The decision by the FDA to approve prostate cancer imaging product TLX591-CDx, a kit to aid in the preparation of gallium-68 gozetotide injections, should make 68Ga-based PSMA-PET more broadly accessible.
Prostate cancer imaging product TLX591-CDx (Illuccix), a kit intended to help with the preparation of gallium-68 (68Ga) gozetotide injections (PSMA-11), has been approved by the FDA, making the use of 68Ga-based prostate-specific membrane antigen (PSMA)–PET more accessible, according to a press release from developer Telix Pharmaceuticals.1
TLX591-CDx is the first commercially available product approved by the FDA that will broaden access to 68Ga-based PSMA-PET imaging for patients within the United States who are eligible to receive it. The product can be prepared through FASTlab cyclotrons or via nuclear pharmacies and healthcare centers utilizing a GalliaPharm or IRE ELIT’s Galli Eo generators.
“The approval of Illuccix will give patients considerably improved access to PSMA-PET imaging, an advanced diagnostic tool that was recently included in the NCCN Clinical Practice Guidelines in Oncology (NCCN Guidelines®) for Prostate Cancer,” Oliver Sartor, MD, medical director at Tulane Cancer Center in New Orleans, Louisiana, said in the press release. “With patient doses able to be prepared on-site or via commercial radiopharmacy networks, either via generator or cyclotron, Illuccix delivers flexible patient scheduling and on-demand access throughout the day.”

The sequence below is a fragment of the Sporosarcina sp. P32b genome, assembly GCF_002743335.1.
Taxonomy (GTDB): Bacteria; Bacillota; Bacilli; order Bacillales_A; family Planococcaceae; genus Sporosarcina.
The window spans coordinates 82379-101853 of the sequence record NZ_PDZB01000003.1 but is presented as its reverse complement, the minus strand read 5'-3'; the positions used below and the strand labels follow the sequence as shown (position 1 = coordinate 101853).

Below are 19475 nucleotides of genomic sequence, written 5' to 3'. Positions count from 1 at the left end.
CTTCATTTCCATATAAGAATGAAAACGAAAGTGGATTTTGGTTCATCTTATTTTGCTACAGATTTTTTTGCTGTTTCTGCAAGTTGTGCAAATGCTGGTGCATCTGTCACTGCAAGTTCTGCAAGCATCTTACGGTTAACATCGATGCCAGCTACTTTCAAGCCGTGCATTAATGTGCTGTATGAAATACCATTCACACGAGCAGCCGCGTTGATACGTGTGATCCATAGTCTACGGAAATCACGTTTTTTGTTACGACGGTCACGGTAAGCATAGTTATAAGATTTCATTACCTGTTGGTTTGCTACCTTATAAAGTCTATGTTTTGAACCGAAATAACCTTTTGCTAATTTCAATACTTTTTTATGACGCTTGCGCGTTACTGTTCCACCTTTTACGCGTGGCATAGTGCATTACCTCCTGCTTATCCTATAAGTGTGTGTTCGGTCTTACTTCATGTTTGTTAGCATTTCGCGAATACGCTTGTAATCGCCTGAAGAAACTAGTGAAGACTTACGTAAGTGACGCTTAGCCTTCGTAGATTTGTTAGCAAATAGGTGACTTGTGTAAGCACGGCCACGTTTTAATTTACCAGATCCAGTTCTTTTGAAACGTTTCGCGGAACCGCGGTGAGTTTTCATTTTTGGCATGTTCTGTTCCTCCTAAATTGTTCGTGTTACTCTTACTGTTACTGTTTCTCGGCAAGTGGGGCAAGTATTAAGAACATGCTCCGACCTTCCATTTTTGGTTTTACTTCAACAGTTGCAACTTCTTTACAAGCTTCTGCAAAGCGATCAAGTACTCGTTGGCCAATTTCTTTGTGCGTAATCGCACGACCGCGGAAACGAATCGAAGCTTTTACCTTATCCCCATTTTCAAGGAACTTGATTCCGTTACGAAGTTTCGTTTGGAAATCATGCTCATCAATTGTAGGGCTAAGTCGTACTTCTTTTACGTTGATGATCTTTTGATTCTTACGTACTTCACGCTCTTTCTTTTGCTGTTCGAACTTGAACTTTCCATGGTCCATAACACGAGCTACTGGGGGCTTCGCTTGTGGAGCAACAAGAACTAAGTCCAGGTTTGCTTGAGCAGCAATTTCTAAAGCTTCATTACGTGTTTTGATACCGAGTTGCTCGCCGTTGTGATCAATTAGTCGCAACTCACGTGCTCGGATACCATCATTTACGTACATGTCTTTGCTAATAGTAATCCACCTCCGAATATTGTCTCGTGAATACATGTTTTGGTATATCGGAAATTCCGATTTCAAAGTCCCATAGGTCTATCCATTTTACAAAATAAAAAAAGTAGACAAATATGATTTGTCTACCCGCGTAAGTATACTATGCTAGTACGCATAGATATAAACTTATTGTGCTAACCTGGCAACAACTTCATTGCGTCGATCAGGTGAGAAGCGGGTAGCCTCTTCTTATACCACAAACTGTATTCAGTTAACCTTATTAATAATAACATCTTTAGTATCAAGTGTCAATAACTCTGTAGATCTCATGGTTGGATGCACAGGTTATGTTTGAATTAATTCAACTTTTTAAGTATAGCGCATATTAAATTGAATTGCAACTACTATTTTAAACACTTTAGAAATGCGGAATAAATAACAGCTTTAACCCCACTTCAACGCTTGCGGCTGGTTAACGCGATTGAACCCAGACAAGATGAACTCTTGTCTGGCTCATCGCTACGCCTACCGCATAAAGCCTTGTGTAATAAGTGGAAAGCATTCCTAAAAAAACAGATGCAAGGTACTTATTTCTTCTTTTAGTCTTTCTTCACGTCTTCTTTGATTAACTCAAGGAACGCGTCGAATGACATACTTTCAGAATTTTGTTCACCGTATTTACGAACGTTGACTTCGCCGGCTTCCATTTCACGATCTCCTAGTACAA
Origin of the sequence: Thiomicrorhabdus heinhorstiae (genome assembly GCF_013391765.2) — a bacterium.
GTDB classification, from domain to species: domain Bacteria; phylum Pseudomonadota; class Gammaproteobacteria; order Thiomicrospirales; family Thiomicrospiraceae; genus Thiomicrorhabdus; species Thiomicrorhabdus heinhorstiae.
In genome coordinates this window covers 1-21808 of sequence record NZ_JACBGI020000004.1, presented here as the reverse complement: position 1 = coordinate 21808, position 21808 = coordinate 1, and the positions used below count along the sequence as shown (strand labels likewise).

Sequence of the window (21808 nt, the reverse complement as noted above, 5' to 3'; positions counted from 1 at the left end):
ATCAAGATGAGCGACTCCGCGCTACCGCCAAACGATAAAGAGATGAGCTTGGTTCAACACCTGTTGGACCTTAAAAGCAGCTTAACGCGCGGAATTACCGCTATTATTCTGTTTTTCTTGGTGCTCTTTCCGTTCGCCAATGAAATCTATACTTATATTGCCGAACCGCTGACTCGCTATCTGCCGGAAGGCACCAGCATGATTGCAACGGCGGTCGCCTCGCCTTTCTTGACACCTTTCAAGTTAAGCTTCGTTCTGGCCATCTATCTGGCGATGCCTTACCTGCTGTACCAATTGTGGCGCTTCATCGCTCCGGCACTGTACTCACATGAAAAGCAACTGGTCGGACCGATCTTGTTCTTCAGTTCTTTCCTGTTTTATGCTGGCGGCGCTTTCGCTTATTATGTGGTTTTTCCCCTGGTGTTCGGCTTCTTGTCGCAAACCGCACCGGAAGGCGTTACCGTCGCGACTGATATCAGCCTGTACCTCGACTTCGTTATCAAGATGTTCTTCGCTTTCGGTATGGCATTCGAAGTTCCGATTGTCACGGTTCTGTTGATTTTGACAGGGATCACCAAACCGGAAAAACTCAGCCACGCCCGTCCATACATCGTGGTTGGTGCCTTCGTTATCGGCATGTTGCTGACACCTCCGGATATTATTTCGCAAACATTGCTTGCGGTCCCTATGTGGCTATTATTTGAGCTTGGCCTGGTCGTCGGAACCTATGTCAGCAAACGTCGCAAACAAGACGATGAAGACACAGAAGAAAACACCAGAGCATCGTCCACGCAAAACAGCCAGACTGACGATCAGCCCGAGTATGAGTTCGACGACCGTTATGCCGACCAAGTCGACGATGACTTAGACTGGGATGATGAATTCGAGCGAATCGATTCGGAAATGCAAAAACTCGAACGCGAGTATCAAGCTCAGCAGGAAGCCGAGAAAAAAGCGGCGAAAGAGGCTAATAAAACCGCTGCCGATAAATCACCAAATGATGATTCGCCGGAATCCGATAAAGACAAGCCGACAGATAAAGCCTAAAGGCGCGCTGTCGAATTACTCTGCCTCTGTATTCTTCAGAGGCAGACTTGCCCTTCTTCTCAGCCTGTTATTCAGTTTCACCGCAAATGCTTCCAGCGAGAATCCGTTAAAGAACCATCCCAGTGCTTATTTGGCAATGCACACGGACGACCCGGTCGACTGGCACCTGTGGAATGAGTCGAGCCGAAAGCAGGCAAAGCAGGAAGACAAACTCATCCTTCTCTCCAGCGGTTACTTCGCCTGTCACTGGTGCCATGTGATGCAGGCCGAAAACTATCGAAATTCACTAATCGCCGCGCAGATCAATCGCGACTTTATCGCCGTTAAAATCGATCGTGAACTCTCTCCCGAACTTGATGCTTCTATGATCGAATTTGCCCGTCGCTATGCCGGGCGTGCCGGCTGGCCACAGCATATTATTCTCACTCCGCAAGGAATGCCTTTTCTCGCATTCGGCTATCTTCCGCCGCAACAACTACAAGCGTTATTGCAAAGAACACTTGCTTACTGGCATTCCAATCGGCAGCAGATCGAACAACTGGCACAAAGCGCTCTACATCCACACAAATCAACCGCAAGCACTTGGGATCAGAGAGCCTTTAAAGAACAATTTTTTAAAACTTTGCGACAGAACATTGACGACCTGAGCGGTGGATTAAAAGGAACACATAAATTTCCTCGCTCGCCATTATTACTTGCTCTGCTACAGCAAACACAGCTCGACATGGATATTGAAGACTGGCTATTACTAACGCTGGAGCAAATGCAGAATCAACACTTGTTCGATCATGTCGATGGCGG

Optionality combined with a 4-hour shelf life following radiolabeling with 68Ga allows TLX591-CDx to broaden the reach of PSMA-PET imaging throughout the United States, the developers stated. The distribution network includes 140 nuclear pharmacies, which will help offer TLX591-CDx to 85% of eligible PET imaging sites.
“This heralds a new era of patient and physician access to gallium-based PSMA-PET imaging and marks an important new stage for Telix as we bring our first commercial product to market in the United States,” Christian Behrenbruch, PhD, MBA, managing director and chief executive officer at Telix, stated. “Improved imaging can provide physicians with the insights to determine the most appropriate treatment pathway and give patients in the U.S. access to a specific and sensitive imaging tool for the detection of prostate cancer throughout the body.”
PSMA-11 was approved by the FDA in December 2020 for patients with prostate cancer and PSMA-positive lesions—marking it as the first drug approved for such purposes.2